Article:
I want to install an older version (17) on the same HD and have both 17 & 20 access the same - or a new - data partition. What's the best way to do this? Preferably /home/username would be the same on both systems.
You are aware of the potential pitfalls in sharing $HOME between two different OSes?
FYI: This box is dual boot; I have 2x OSes installed (Ubuntu lunar
or the development release, and Ubuntu jammy
or the LTS release). I've always liked dual boot; and consequently felt sharing $HOME was great... long ago anyway.
I've done what you're trying to do in the past, back in late 2000's (Ubuntu 10.10 days maybe) I'd experienced few issues with it in the years before then anyway.. However in the following few release cycles I stopped doing it, unless I did a ton of homework
to ensure I didn't suffer data loss.
eg. in 2011 changes were made in GNOME that provided newer features in the GNOME MUA (Evolution or mail user agent program) & other GNOME apps, I decided those features were terrific & started using them on the newer OS, and since the other (older) OS didn't know about those features; I just assumed it wouldn't be an issue... I learnt many
weeks later it was!
Eventually I was notified I was ignoring (not replying
etc to emails) from multiple people, which had me explore why... Turns out by using the feature in my MAIL program on the newer release; it caused emails to be completely ignored by the older program; no errors - just the data it showed was incomplete... I'd not done my homework on that new feature; looked at what change it would do to the datafiles, and how that change would impact the older version of the program (the older app ignored data records that used the new feature & one record before/after too
I've given one example here only; sorry if you don't understand.. but the consequences can be significant... In my case it was a matter of weeks (6-8 weeks) before I noted the problem; and I quickly discovered when using the older OS I could read my emails via jumping to terminal & reading the mail database at terminal; then copy it to the mail app & write replies (which was much slower!
) but hopefully you get the point from this example. (when this release was fully upgraded, the mail was no longer ignored
I've shared $HOME between Ubuntu, Debian, Fedora & OpenSuSE, and in my opinion the OS makes no difference; HOWEVER the age of the software stack in the sharing OS makes a huge difference.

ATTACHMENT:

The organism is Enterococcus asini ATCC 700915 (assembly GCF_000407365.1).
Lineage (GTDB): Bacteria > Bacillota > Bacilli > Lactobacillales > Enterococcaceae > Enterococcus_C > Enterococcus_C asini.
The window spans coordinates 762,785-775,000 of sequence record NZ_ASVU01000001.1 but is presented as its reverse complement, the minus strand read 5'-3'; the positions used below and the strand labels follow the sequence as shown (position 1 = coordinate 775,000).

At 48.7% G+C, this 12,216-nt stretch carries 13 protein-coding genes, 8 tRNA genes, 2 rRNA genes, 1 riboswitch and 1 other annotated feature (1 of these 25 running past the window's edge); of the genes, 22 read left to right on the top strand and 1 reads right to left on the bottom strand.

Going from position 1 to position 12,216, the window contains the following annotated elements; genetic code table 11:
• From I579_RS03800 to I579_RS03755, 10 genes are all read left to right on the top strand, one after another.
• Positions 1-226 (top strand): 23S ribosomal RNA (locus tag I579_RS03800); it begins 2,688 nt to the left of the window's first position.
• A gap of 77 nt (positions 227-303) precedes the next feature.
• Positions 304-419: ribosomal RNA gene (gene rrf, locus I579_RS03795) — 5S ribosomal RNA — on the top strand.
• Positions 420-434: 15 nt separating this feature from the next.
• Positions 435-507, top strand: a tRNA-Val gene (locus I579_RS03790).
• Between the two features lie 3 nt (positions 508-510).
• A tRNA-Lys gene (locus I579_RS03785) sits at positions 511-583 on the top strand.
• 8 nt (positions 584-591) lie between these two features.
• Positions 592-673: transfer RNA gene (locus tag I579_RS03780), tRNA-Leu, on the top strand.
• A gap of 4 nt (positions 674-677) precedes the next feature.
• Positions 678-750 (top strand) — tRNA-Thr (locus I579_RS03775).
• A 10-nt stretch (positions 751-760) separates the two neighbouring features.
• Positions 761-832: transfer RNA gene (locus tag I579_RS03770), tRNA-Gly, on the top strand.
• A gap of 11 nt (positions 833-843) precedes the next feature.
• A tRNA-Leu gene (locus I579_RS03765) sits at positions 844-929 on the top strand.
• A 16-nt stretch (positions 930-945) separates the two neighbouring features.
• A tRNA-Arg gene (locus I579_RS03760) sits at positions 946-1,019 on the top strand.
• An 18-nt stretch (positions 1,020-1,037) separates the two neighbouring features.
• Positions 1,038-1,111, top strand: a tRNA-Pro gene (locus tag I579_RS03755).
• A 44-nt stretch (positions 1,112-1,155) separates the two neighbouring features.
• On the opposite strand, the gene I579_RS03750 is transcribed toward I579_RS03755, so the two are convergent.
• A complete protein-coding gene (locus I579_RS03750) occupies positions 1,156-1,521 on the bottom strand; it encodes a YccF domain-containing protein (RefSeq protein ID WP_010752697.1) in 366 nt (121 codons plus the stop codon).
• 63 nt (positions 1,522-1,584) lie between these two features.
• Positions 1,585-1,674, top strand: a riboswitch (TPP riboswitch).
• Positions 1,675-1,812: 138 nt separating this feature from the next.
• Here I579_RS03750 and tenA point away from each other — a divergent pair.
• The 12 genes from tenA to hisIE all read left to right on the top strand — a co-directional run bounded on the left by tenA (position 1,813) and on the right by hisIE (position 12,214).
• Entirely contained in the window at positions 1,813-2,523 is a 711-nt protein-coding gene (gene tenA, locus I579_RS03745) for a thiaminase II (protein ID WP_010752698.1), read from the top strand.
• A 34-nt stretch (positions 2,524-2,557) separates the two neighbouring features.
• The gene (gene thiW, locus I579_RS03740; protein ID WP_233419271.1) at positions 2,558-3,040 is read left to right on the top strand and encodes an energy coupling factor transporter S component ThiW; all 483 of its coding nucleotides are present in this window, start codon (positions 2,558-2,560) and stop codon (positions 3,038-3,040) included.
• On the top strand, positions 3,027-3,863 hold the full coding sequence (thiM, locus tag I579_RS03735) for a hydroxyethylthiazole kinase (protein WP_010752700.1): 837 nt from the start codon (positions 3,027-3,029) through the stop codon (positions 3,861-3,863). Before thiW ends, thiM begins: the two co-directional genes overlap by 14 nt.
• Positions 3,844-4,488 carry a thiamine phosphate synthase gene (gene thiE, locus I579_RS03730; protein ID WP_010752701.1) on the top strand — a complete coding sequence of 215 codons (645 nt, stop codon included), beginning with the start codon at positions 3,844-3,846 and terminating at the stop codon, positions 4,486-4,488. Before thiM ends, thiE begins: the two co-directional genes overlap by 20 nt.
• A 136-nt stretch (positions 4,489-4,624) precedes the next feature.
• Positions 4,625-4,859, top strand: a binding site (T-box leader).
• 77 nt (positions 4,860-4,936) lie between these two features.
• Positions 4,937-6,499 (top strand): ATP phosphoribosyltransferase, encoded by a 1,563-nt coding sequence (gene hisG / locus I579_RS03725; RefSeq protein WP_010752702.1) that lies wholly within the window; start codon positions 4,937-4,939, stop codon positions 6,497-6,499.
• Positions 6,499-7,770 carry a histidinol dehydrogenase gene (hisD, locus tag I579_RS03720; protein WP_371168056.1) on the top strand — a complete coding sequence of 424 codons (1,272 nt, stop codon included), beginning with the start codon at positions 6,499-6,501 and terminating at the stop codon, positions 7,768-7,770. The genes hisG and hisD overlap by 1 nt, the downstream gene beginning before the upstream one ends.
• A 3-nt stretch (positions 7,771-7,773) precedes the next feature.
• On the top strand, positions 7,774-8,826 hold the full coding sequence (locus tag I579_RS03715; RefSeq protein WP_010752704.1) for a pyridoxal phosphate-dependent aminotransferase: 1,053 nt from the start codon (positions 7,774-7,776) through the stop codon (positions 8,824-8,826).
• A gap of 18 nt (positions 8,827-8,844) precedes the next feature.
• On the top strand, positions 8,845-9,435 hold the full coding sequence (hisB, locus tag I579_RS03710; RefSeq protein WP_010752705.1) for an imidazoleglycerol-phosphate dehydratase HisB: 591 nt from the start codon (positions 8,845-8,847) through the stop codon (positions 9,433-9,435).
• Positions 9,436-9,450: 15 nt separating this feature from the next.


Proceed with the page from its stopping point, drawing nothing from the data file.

Your question relates to different age of stacks; thus this quick example of a single problem. If data matters to you; you'll need to compare the versions of each of those packages/programs to ensure they'll cope correctly when sharing data with a newer/older version of the app; ie. do your homework first. Homework is on a package basis; ie. every app where you value your data.
From a dual boot sharing $HOME, I then moved to loading specific directories onto my $HOME for specific apps, and for some apps keep more than one copy of the data (due to software stack age differences
), and actually had scripts which would keep those different directories in ~sync, as I use more than a single box; but want my files available regardless of which box I'm actually using (Hey I'm using Ubuntu now, but 30 minutes ago I was on a different box running Debian
I stopped sharing $HOME, in time even stopped sharing app directories mounted from a NFS share onto the local $HOME/.. directory.
Now my shared data is just saved on the NFS share & is available on all my devices. It's available for all my OSes, all my boxes (with local network access anyway
), and works regardless of the age of the stack.
I've had other problems too, some were detected quickly; eg. one newer stack detected an older database was being used; so reformatted it matching the newer software stack preference... When I next rebooted and returned to the other older
OS sharing that data; it just refused to start reporting the database was corrupt (it was unable to read the reformatted database used by the newer app
). FYI: This was a different GNOME app & I've had this issue with a number of apps, and I was mostly a GNOME user back 2006-2011 when I shared my $HOME between OSes thus my mention of the GNOME based apps (which will be common for other GTK desktops such as Xfce, MATE, Cinnamon, etc